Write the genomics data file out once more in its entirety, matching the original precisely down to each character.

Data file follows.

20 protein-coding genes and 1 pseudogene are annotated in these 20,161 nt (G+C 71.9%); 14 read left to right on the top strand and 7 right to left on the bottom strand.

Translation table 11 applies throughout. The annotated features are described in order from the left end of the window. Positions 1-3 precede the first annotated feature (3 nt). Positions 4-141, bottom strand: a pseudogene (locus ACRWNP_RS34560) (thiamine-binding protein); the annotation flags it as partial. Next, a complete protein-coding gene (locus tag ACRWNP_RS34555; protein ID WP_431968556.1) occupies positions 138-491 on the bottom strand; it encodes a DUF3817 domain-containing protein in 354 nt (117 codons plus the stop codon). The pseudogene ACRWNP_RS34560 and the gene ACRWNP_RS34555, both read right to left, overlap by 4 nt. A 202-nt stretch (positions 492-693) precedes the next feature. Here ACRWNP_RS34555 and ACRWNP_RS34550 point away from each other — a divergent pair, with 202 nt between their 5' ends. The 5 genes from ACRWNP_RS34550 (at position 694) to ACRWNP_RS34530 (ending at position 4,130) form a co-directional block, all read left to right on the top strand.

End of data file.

20 protein-coding genes and 1 pseudogene are annotated in these 20,161 nt (G+C 71.9%); 14 read left to right on the top strand and 7 right to left on the bottom strand.

Translation table 11 applies throughout. The annotated features are described in order from the left end of the window. Positions 1-3 precede the first annotated feature (3 nt). Positions 4-141, bottom strand: a pseudogene (locus ACRWNP_RS34560) (thiamine-binding protein); the annotation flags it as partial. Next, a complete protein-coding gene (locus tag ACRWNP_RS34555; protein ID WP_431968556.1) occupies positions 138-491 on the bottom strand; it encodes a DUF3817 domain-containing protein in 354 nt (117 codons plus the stop codon). The pseudogene ACRWNP_RS34560 and the gene ACRWNP_RS34555, both read right to left, overlap by 4 nt. A 202-nt stretch (positions 492-693) precedes the next feature. Here ACRWNP_RS34555 and ACRWNP_RS34550 point away from each other — a divergent pair, with 202 nt between their 5' ends. The 5 genes from ACRWNP_RS34550 (at position 694) to ACRWNP_RS34530 (ending at position 4,130) form a co-directional block, all read left to right on the top strand.